- January 31, 2020
IRS Announces 2020 Federal Tax Rates, Deductions, Credits & Exclusions
The Internal Revenue Service (IRS) has announced the official changes to federal tax rates, deductions, credits, and exclusions for 2020. Some of the more substantive changes include an increase in the estate tax exemption amount, an expansion of the income tax rate brackets, and an expansion of the capital gains tax rate brackets. The following are key updates of interest to individuals and families.
Income Tax Rate Brackets
Highest marginal rate is 37% on taxable income over the following amounts:
- Married, Filing Jointly and Surviving Spouses: $622,050
- Head of Household: $518,400
- Unmarried (other than Surviving Spouses and Head of Household): $518,400
- Married, Filing Separate: $311,025
- Estates and Trusts: $12,950
Unified Credit Against Estate Tax
For an estate of a person dying in calendar year 2020, the basic exclusion amount is $11,580,000 for determining the amount of the Unified Credit against the federal estate tax.
Valuation of Qualified Real Property in Decedent’s Gross Estate
For an estate of a person dying in calendar year 2020, if the executor elects to use the special use valuation method under IRC Section 2032A for qualified real property, the aggregate decrease in the value of the qualified real property for purposes of the federal estate tax cannot exceed $1,180,000.
Annual Exclusion for Gifts
- Annual exclusion gifts – the first $15,000 of gifts to any person (other than gifts of future interests in property) are not included in the total amount of taxable gifts made during that year.
- Gifts to a non-U.S. citizen spouse – the first $157,000 of gifts to a spouse who is not a U.S. citizen (other than gifts of future interests in property) are not included in the total amount of taxable gifts made during the year.
Long-Term Capital Gains Rates
Long-term capital gains are taxed at 0%, 15%, or 20%, depending on taxable income and filing status.
Taxpayers qualify for the 0% rate if their taxable income is below $80,000 in the case of a joint return or surviving spouse ($40,000 in the case of married, filing separate), $53,600 in the case of head of household, $40,000 in the case of any other individual, and $2,650 in the case of an estate or trust.
The rate is 15% for those with taxable income below $496,600 in the case of a joint return or surviving spouse ($248,300 in the case of married, filing separate), $469,050 in the case of head of household, $441,450 in the case of any other individual, and $13,150 in the case of an estate or trust.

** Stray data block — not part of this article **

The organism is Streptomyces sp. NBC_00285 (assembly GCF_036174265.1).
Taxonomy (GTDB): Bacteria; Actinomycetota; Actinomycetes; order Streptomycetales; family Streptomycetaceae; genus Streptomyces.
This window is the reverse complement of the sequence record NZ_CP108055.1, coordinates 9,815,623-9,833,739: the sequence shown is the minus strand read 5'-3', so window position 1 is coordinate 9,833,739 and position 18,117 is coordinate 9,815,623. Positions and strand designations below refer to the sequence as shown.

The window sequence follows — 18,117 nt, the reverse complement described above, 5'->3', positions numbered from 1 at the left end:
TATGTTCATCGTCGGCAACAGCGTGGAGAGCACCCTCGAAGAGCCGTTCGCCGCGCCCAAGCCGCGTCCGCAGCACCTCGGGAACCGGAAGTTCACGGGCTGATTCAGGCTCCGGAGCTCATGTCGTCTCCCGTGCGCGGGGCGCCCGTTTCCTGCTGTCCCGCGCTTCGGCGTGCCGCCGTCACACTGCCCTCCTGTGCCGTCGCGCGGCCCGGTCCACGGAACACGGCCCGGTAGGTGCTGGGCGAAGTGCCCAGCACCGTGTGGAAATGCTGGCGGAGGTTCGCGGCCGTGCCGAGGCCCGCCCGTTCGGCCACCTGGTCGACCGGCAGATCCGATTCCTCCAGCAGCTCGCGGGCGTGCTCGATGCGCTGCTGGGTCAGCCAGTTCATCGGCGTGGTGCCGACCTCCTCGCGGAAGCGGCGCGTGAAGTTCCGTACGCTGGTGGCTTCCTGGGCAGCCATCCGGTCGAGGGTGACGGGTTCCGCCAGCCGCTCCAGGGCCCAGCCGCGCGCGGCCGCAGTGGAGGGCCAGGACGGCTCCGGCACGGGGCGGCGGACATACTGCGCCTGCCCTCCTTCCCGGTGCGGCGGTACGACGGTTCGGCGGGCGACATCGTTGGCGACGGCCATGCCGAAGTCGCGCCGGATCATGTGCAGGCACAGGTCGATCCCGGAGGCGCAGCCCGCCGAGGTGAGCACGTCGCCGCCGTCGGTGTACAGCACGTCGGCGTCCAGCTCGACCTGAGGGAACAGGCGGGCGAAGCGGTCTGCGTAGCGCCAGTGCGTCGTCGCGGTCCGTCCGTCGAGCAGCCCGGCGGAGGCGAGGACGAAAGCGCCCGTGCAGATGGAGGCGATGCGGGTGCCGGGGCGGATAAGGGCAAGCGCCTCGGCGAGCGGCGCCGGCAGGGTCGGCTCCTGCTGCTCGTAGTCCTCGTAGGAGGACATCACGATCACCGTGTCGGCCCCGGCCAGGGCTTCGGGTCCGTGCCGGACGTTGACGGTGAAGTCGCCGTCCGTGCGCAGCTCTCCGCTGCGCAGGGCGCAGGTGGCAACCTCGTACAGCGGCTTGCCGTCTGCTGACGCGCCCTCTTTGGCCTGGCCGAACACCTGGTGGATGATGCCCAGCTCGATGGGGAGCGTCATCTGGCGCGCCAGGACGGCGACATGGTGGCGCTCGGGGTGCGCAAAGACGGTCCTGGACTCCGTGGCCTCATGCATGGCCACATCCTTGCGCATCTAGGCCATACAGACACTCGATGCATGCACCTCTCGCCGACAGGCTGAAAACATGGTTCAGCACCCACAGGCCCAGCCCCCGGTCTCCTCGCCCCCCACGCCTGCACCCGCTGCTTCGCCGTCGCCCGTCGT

The rate is 20% for all those above the thresholds.
Exemption Amounts for Alternative Minimum Tax (AMT)
- The exemption amounts for AMT are:
- Joint Returns or Surviving Spouses = $113,400
- Unmarried Individuals (other than Surviving Spouse) = $72,900
- Married Individuals Filing Separate = $56,700
- Estates and Trusts = $25,400
- Excess Taxable Income above which the 28% tax rate applies are:
- Married Individuals Filing Separate Returns = $98,950
- Joint Returns, Unmarried Individuals (other than Surviving Spouses), and Estates and Trusts = $197,900
- The amounts used to determine the phase out of the AMT exemption amounts are:
- Joint Returns or Surviving Spouses = $1,036,800
- Unmarried Individuals (other than Surviving Spouses) = $518,400
- Married Individuals Filing Separate = $518,400
- Estates and Trusts = $84,800
The standard deduction amounts are:
- Joint Returns and Surviving Spouses = $24,800
- Head of Household = $18,650
- Unmarried Individuals (other than Surviving Spouses and Head of Household) = $12,400
- Married Individuals Filing Separate = $12,400
Election to Expense Certain Depreciable Assets
- The aggregate cost of any section 179 property a taxpayer elects to treat as an expense cannot exceed $1,040,000 – the deduction limitation.
- The cost of any sport utility vehicle that may be acquired as an expense under section 179 cannot exceed $25,900.
- Costs exceeding $2,590,000 – “reduction of the deduction limitation”. If the property placed in service during the year costs more than $2,590,000, then the limitation for any taxable year must be reduced by the dollar amount of costs exceeding $2,590,000. There is no section 179 deduction for the costs of property in excess of $3,590,000 placed in service during the year.
Qualified Business Income
The threshold amount for beginning the phase out of the Qualified Business Income deduction amount is:
- Joint Returns = $326,600
- Married Filing Separate and all other returns = $163,300